The Aberdeen first league team paid a friendly visit to the Buchan capital on Saturday to meet the Peterhead in the Recreation Park, and the match created keen interest among the followers of football and the district. The weather was fine, and there was a very large attendance of spectators, many of whom had come from a distance. The teams were:-
Aberdeen: Mutch; Colman, Hume; McCann, Halkett, Low; Simpson, Edgar, Wilson, O'Hagan, Lennie.
Peterhead: Pyper; Bruce, Thompson; McIntosh, Milne, McDougall; Shand, Scott, Imlah, Webster, Cadger.
Referee - Mister R. Massie, Peterhead.
Aberdeen won the toss, and decided to play with the sun and a slight breeze behind them. Peterhead immediately rushed the ball to wards Mutch, and provided a brisk opening. From the onset the locals showed good combination, and were quickly within shooting distance. Mutch had to hold a swift shot from Webster, but he cleared well. Shortly after, Milne sent in a long drooping shot. The crowd watched with intense eagerness the ball's flight to wards the goal, and were disappointed to see and scraped over the top of the bar. A strong punt allowed Lennie and O'Hagan to get away. They carry the leather well into Peterhead's ground, but were checked by Bruce, who accidentally gave away a corner. The ball was cleared and sent to midfield, where it was cleverly trapped and taken towards the Aberdeen goal. Cadger passed into the centre, but Wilson relieved, sending the ball to the left wing, where Lennie and his partner forced another corner. From the kick, Simpson shot past. Shand had a fine run down, but was brought up by Mutch. The play was transferred to the other end, where Wilson had a try but did not score. End-to-end play followed, but some long kicking was indulged in until Scott secured the ball and passed smartly to Webster. The latter shot, but Mutch was on the alert, and saved well. The game was very even, and Peterhead gave quite as good a display as Aberdeen, although the visitors were handicapped by the absence of Hume, who had to retire for a short time through a slight injury sustained in a collision with Shand. Both teams were playing well, and many pieces of smart work elicited cries of admiration from the onlookers. The Peterhead forwards were specially energetic, and gave Mutch a greater amount of trouble than Pyper received from the Aberdeen attackers. No scoring took place in the first half.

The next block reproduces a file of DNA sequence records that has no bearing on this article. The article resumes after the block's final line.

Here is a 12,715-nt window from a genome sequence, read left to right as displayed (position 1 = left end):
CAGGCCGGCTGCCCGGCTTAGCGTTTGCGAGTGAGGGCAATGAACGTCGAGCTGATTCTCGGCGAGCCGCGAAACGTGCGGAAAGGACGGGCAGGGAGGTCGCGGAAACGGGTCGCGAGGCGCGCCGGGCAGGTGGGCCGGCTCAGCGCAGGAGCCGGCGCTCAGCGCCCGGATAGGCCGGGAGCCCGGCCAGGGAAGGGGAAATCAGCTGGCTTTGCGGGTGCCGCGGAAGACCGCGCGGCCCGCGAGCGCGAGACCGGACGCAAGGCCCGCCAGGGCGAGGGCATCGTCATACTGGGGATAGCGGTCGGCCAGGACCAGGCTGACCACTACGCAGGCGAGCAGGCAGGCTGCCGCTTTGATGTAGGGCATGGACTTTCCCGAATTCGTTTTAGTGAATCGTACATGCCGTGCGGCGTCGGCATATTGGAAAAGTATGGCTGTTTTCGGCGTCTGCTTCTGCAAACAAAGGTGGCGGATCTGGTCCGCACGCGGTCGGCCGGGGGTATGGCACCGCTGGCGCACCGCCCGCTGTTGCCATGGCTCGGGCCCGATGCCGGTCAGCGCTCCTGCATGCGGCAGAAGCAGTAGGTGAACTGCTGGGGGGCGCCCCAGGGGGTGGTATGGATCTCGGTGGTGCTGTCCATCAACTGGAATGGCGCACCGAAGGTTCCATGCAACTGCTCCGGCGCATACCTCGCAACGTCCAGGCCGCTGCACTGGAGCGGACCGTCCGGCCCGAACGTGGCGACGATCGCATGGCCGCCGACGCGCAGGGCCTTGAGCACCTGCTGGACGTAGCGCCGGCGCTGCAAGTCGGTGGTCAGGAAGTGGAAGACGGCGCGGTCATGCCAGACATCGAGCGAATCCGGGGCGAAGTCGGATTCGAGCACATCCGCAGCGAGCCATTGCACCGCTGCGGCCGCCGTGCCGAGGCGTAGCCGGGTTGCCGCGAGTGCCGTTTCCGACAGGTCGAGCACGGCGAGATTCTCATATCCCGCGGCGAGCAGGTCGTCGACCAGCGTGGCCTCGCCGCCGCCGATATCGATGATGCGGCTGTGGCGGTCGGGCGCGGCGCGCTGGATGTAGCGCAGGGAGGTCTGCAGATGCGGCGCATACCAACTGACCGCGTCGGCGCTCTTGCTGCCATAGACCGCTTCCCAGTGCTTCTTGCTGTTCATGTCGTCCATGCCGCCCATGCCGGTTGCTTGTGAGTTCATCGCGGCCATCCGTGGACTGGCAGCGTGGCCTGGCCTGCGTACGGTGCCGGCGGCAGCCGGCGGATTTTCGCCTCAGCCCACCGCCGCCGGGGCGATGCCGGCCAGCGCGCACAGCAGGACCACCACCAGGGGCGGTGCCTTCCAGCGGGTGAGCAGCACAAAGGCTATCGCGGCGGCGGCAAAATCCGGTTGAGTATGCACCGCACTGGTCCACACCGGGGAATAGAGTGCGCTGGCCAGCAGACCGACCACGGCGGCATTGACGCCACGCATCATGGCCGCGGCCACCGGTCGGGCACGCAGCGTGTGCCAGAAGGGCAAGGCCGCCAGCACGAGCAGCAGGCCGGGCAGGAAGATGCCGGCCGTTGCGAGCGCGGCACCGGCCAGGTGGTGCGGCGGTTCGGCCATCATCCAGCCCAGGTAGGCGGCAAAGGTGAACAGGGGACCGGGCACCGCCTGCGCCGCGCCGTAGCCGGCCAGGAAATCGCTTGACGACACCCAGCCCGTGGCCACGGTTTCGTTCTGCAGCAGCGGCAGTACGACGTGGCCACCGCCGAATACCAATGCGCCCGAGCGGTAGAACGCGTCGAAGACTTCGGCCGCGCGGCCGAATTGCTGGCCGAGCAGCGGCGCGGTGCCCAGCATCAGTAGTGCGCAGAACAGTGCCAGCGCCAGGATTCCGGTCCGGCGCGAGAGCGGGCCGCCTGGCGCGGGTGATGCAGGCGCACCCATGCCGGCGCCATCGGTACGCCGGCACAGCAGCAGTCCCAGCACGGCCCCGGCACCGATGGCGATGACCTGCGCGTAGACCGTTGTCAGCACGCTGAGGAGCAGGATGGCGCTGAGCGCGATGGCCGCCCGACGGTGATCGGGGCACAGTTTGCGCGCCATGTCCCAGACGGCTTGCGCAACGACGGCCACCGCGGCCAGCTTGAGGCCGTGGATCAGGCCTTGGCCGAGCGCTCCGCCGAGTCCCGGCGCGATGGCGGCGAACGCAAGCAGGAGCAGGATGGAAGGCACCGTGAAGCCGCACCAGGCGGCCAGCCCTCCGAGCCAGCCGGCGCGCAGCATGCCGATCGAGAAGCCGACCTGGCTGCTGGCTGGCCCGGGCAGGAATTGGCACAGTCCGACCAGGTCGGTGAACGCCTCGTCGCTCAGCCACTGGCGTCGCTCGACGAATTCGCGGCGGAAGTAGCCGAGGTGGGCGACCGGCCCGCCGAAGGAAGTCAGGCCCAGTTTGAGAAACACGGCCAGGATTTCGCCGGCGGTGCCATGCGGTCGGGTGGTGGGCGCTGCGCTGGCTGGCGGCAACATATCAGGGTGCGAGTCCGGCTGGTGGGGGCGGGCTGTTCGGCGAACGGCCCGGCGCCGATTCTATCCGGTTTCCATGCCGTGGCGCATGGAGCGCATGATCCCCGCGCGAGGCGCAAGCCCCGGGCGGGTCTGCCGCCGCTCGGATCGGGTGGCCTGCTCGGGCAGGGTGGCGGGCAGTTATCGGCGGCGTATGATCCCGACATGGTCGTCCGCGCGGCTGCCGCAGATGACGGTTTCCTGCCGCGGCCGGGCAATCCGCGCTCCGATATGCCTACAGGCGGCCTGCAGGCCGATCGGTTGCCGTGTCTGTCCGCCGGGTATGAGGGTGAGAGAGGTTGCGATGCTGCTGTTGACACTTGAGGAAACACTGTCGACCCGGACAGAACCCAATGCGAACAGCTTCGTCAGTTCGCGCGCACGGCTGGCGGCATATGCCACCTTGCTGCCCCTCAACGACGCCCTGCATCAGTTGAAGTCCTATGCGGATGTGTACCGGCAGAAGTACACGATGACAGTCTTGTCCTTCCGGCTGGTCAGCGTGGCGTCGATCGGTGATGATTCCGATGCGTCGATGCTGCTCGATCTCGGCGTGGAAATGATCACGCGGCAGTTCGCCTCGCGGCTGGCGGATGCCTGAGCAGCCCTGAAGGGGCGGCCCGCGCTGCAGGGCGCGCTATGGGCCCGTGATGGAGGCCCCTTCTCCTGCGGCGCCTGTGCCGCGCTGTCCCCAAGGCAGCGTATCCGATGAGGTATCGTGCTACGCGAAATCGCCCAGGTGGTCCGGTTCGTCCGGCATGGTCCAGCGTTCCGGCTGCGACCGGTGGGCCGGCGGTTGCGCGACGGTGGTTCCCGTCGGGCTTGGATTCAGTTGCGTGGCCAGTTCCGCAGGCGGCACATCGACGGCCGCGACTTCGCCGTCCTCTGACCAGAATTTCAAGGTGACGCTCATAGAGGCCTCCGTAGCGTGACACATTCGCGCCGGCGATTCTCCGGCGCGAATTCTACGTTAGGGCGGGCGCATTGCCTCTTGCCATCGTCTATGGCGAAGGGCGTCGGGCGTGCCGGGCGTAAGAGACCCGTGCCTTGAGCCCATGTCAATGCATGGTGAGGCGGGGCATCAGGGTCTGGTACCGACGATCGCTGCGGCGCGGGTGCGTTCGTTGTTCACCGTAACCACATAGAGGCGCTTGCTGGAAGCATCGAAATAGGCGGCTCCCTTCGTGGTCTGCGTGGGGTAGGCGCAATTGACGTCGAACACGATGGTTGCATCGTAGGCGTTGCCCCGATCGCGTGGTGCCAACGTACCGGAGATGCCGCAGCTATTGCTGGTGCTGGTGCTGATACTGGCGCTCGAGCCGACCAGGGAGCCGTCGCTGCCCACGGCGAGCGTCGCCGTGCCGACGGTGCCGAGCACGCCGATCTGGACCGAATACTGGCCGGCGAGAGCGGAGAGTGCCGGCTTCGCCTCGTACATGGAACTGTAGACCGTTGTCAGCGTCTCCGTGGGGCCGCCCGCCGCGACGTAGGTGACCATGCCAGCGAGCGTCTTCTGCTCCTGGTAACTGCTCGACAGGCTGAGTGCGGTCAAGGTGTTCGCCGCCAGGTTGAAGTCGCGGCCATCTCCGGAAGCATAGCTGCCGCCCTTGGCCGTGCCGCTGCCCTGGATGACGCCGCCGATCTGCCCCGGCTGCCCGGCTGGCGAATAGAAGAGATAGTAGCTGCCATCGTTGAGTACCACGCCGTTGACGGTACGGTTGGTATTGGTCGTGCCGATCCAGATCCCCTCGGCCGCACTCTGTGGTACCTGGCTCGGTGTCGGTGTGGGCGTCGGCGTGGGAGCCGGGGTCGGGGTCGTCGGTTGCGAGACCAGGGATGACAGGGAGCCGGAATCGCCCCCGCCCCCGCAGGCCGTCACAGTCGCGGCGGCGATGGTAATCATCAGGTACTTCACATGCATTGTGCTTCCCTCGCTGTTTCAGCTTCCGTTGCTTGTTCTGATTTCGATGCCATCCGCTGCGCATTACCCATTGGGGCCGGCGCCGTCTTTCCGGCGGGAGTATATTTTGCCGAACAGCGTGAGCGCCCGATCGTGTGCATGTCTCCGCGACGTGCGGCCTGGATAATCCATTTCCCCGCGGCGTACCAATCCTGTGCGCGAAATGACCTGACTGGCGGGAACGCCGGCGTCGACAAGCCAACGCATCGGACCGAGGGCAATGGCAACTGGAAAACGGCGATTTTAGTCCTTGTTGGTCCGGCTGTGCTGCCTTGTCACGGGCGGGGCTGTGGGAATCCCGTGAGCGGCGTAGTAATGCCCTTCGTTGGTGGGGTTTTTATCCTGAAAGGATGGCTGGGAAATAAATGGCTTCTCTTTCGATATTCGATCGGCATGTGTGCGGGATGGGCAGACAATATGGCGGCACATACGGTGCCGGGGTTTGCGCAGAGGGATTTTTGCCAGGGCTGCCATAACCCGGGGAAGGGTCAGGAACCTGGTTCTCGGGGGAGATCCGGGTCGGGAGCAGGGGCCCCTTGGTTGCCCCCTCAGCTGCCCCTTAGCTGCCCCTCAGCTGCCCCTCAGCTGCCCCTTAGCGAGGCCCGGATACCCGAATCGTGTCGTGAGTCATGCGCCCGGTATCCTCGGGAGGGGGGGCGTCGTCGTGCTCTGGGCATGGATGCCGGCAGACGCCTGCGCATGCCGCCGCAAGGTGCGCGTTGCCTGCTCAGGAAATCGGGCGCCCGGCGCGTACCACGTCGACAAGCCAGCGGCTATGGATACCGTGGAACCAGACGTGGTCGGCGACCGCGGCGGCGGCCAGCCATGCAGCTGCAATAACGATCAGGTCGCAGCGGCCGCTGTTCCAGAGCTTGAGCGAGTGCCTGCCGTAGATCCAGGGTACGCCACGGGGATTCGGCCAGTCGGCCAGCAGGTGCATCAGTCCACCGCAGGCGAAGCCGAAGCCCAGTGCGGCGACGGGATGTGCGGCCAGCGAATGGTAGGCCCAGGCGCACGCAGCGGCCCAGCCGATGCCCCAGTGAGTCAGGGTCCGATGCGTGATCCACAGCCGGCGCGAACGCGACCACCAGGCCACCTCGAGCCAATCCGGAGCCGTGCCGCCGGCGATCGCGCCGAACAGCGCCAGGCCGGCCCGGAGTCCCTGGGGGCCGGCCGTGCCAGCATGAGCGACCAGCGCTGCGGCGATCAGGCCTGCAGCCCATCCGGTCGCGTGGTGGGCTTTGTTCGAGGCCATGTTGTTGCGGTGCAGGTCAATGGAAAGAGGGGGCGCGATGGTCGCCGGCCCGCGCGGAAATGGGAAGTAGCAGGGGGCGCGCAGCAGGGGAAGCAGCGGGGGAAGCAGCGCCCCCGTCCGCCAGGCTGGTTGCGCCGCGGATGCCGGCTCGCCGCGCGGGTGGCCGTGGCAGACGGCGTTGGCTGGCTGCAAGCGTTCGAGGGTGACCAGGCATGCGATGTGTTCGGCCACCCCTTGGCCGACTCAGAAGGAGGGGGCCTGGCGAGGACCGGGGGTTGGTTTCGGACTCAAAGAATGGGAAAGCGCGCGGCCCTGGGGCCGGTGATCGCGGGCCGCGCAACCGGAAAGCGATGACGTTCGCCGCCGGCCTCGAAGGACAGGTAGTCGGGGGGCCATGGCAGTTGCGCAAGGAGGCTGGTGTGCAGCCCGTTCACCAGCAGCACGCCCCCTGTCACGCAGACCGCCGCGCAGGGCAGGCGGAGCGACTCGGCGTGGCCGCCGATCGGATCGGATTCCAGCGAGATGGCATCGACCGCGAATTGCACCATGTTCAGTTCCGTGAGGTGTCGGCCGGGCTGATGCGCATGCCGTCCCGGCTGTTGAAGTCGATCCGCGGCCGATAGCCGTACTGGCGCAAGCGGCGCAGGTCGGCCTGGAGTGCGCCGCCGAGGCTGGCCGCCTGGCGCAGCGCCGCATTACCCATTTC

On resuming several changes were to be noted in the team's. Imlah and Shand had changed places on the Peterhead side, and Simpson and Edgar had swapped positions in the Aberdeen team. At the outset the visitors put on a stiff pressure, and several of the forwards had shots at goal, but there finishing was rather weak, and nothing resulted. A long punt by Milne took the ball to the other end, where cadger tried Mutch, but failed to find the net. Aberdeen forced a corner, and Wilson, who captured the ball, passed to O'Hagan. The latter was lying well in, and his drive at goal was unsavable, the ball reaching the net before Pyper to touch it. Peterhead then put on a spurt, and by smart footwork got within shooting distance. Scott had a beautiful try, but his shot went a little wide. Several hard drives were sent in the direction of Mutch, but nothing came from any of them. The play ranged from end to end, and there was no diminution in the standard of the exhibition, which delighted the spectators. Aberdeen had now slightly the better of matters, and Pyper had to exert himself to save his charge. Weak finishing too many of the tries, however, made this an easy matter. An excellent break away on the part of the homesters looked promising, but the ball was sent to midfield. The local men, however, returned to the attack, and a few minutes from time the equalised. Imlah shot, and the ball struck the post. On the rebound it was caught by cadger, and the latter immediately headed across to Shand, who scored beautifully.
On the whole, Peterhead deserved to draw. They played energetically, and never slackened their efforts from start to finish. The Aberdeen men also played a strong game all through, and the tactics won the admiration of the spectators.
Source: Aberdeen Daily Journal, 12th April 1909